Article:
Bitcoin: a new journey – Glossary

Bitcoin Glossary

For a couple of years now I have been interested in bitcoin and cryptocurrencies and have embarked on a road of educating myself with it.  On of the first stumbling blocks is to get used to terms used and Bitcoin speak.  I am currently reading Mastering Bitcoin from Andreas Antonopoulos and found exactly what I need and are reporducing[1] it here for easy reference.


A bitcoin address looks like 1DSrfJdB2AnWaFNgSbv3MZC2m74996JafV. It consists of
a string of letters and numbers starting with a “1” (number one). Just like you ask
others to send an email to your email address, you would ask others to send you
bitcoin to your bitcoin address.


Bitcoin Improvement Proposals. A set of proposals that members of the bitcoin
community have submitted to improve bitcoin. For example, BIP0021 is a proposal
to improve the bitcoin uniform resource identifier (URI) scheme.


The name of the currency unit (the coin), the network, and the software.


A grouping of transactions, marked with a timestamp, and a fingerprint of the
previous block. The block header is hashed to produce a proof of work, thereby
validating the transactions. Valid blocks are added to the main blockchain by network


A list of validated blocks, each linking to its predecessor all the way to the genesis block.


Once a transaction is included in a block, it has one confirmation. As soon as
another block is mined on the same blockchain, the transaction has two confirmations,
and so on. Six or more confirmations is considered sufficient proof that a
transaction cannot be reversed.


A network-wide setting that controls how much computation is required to produce
a proof of work.

difficulty target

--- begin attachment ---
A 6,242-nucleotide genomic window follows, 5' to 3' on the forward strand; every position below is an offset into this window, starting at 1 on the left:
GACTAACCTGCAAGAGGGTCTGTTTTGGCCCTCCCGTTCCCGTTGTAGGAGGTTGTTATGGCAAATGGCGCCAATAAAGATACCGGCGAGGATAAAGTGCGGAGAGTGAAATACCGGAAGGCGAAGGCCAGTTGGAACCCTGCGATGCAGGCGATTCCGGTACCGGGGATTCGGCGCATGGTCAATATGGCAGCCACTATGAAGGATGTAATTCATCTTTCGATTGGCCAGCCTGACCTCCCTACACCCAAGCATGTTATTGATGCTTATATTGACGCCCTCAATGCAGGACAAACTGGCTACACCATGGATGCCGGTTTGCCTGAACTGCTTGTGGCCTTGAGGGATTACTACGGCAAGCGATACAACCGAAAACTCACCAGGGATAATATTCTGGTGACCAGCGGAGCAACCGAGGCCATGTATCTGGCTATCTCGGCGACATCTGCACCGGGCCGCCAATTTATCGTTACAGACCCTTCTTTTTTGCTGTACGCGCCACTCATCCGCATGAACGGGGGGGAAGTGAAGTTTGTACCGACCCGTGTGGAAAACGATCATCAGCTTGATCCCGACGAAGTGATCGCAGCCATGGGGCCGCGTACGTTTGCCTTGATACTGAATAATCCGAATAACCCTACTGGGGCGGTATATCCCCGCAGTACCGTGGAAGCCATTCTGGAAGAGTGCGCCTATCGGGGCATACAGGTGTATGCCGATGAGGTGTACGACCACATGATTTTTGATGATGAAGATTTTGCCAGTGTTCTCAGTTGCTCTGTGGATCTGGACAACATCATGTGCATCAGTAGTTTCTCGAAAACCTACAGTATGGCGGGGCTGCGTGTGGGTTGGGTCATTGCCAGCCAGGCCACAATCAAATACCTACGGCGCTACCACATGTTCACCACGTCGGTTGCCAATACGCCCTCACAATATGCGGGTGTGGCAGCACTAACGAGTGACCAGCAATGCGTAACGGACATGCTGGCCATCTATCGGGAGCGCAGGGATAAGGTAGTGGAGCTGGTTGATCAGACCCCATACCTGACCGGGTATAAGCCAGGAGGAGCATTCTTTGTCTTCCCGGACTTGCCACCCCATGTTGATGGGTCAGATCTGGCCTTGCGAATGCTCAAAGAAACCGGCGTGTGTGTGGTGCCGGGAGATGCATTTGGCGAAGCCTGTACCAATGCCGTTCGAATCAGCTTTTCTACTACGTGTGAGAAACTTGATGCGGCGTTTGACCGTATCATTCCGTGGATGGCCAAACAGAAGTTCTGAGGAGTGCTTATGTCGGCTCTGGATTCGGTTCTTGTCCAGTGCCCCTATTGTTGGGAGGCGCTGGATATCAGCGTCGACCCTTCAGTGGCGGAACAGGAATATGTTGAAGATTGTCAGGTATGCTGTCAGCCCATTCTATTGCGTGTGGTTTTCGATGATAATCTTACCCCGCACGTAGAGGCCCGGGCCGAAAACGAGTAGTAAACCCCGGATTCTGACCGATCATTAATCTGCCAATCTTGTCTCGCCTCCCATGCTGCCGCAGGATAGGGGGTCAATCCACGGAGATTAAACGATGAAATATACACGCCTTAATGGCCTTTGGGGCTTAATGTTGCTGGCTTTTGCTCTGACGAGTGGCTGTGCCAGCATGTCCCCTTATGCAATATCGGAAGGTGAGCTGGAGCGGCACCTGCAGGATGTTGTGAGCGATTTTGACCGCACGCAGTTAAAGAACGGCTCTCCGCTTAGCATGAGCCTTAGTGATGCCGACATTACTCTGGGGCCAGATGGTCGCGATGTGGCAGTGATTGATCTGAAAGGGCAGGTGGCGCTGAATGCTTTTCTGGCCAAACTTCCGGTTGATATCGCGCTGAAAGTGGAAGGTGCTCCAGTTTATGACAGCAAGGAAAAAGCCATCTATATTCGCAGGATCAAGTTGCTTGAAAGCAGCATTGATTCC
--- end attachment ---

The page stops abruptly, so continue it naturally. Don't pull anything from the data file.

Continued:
A difficulty at which all the computation in the network will find blocks approximately
every 10 minutes.

difficulty retargeting

A network-wide recalculation of the difficulty that occurs once every 2,106 blocks
and considers the hashing power of the previous 2,106 blocks.


The sender of a transaction often includes a fee to the network for processing the
requested transaction. Most transactions require a minimum fee of 0.5 mBTC.


A digital fingerprint of some binary input.

genesis block

The first block in the blockchain, used to initialize the cryptocurrency.


A network node that finds valid proof of work for new blocks, by repeated hashing.


A peer-to-peer network that propagates transactions and blocks to every bitcoin
node on the network.


A piece of data that requires significant computation to find. In bitcoin, miners
must find a numeric solution to the SHA256 algorithm that meets a network-wide
target, the difficulty target.


An amount included in each new block as a reward by the network to the miner
who found the Proof-Of-Work solution. It is currently 25BTC per block.

secret key (aka private key)

The secret number that unlocks bitcoins sent to the corresponding address. A secret
key looks like 5J76sF8L5jTtzE96r66Sf8cka9y44wdpJjMwCxR3tzLh3ibVPxh.


In simple terms, a transfer of bitcoins from one address to another. More precisely,
a transaction is a signed data structure expressing a transfer of value. Transactions
are transmitted over the bitcoin network, collected by miners, and included into
blocks, made permanent on the blockchain.


Software that holds all your bitcoin addresses and secret keys. Use it to send, receive,
and store your bitcoin.

[1] – Reproducing from “Mastering Bitcoin by Andreas M. Antonopoulos (O’Reilly). Copyright 2015 Andreas M. Antonopoulos, 978-1-449-37404-4.”

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